Mortgage applications fell 6.5 percent from the previous week in the week ending August 21, but continued to rise compared to a year ago, according to a weekly survey from the Mortgage Bankers Association (MBA).
MBA’s Market Composite Index, which measures mortgage loan application volume, decreased 6.5 percent on a seasonally adjusted basis from one week earlier and dropped 7 percent on an unadjusted basis, MBA said in a press release. Refinances accounted for 62.6 percent of total application activity, down slightly from 64.6 percent the week before. The trade group’s Refinance Index declined 10 percent from the previous week but increased by 34 percent compared to the same week one year ago.
MBA’s seasonally adjusted Purchase Index remained essentially flat from one week earlier, up 0.4 percent. Unadjusted, the index was down 2 percent week over week, but up 33 percent year over year.
“Mortgage rates were mixed last week, but the rates for 30-year fixed mortgages and 15-year fixed mortgages declined. Despite the lower rates, conventional refinance applications fell 11 percent and government refinance applications fell 6 percent, which pushed the total refinance index to its lowest weekly level since July,” said Joel Kan, MBA’s associate vice president of economic and industry forecasting, in a statement.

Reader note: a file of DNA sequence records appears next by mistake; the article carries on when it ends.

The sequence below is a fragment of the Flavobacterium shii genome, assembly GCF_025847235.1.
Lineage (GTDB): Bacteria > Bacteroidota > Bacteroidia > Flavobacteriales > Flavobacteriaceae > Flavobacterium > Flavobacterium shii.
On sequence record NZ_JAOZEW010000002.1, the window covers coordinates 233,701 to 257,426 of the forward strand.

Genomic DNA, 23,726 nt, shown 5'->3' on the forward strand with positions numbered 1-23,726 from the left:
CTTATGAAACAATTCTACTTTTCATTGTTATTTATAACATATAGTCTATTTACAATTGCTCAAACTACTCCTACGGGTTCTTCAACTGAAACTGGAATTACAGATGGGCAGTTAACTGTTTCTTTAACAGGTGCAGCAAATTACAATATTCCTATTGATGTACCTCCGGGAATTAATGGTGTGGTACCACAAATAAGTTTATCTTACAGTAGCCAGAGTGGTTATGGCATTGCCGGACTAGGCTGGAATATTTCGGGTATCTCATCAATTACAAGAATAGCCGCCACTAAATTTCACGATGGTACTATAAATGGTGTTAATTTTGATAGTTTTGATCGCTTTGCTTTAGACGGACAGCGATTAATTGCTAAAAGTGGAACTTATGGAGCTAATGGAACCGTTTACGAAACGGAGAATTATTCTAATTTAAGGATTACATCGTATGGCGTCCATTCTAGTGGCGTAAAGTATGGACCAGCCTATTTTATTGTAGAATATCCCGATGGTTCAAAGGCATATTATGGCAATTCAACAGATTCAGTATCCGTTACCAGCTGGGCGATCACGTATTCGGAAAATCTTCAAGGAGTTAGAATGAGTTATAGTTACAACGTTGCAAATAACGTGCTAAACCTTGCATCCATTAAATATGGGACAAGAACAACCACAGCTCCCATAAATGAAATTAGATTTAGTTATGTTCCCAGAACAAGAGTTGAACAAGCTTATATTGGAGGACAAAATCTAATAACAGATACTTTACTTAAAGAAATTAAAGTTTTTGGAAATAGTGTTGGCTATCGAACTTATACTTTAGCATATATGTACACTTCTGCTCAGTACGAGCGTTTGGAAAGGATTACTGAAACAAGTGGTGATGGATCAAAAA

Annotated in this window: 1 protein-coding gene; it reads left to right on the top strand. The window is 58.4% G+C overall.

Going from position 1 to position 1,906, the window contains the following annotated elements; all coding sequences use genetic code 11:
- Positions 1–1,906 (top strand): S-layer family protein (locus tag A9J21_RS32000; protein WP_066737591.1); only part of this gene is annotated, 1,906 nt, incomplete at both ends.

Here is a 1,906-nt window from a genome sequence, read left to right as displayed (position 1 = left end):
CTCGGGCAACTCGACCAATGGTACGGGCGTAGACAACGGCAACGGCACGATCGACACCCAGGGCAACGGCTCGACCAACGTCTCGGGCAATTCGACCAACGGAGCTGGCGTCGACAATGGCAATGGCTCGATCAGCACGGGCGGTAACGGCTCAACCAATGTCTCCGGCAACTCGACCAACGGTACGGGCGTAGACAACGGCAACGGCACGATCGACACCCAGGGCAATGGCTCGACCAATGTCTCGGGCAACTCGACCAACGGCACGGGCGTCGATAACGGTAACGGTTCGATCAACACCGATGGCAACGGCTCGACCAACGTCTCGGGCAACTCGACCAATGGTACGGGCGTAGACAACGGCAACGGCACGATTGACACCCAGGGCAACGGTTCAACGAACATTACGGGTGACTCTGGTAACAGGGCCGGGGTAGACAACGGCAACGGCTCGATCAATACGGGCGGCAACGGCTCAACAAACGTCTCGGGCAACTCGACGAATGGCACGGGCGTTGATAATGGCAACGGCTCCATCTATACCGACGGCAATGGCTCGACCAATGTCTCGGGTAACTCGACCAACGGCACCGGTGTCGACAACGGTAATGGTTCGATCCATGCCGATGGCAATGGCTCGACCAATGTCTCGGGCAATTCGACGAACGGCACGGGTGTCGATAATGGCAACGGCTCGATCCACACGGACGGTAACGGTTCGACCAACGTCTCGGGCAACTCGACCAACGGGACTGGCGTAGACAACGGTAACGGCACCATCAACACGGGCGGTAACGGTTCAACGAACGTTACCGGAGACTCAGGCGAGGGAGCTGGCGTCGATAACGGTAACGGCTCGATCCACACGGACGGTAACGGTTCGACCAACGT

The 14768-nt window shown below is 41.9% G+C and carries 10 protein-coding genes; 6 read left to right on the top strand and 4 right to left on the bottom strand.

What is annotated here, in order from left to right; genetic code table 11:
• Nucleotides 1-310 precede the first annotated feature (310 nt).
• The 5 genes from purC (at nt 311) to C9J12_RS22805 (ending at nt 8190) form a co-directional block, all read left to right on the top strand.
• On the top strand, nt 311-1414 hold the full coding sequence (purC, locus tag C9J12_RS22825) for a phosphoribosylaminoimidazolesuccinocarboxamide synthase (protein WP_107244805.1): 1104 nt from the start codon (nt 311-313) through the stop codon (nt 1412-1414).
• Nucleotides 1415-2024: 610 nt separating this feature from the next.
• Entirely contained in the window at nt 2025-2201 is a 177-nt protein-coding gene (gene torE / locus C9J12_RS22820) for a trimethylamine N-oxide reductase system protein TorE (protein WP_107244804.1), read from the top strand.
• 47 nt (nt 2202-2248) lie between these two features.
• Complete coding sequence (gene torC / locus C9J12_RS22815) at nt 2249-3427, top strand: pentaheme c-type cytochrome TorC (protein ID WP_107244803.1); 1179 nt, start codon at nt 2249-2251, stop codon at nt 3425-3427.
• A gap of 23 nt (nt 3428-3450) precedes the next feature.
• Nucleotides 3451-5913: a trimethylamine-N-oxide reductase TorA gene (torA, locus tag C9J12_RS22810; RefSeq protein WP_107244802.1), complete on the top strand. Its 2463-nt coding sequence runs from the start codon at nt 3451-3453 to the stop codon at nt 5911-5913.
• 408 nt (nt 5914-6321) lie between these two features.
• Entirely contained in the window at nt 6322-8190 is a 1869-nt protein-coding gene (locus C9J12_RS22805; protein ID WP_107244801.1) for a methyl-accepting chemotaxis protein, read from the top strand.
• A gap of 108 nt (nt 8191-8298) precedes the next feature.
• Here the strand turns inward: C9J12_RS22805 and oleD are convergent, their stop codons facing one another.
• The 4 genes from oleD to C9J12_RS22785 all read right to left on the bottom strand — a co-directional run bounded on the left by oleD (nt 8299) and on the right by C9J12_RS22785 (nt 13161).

“The home purchase market remains a bright spot for the overall economy. Purchase applications were essentially unchanged but were 33 percent higher than a year ago — the 14th straight week of year-over-year gains. Mortgage rates at record lows and households looking for more space are driving this summer’s surge in demand.”
According to the survey, which covers more than 75 percent of all U.S. retail residential mortgage applications, the average contract interest rate for 30-year fixed-rate mortgages with conforming loan balances of $510,400 or less fell slightly to 3.11 percent from 3.13 percent with points rising to 0.38 from 0.36 (including the origination fee) for loans with an 80 percent loan-to-value ratio.
The average rate for 30-year fixed-rate mortgages with jumbo loans stayed the same at 3.41 percent while the average rate for 30-year fixed-rate loans backed by the Federal Housing Administration (FHA) also remained unchanged at 3.16 percent.
For 15-year fixed-rate mortgages, the average contract interest rate dropped to 2.70 percent from 2.73 percent, with points inching up to 0.39 from 0.36 (including the origination fee) for 80 percent LTV loans, the survey said.
FHA loan applications rose to 10.5 percent of application activity from 10.3 percent the week before and loans backed by the U.S Department of Veterans Affairs (VA) also rose to 11.8 percent of application activity, up from 11.2 percent the week before.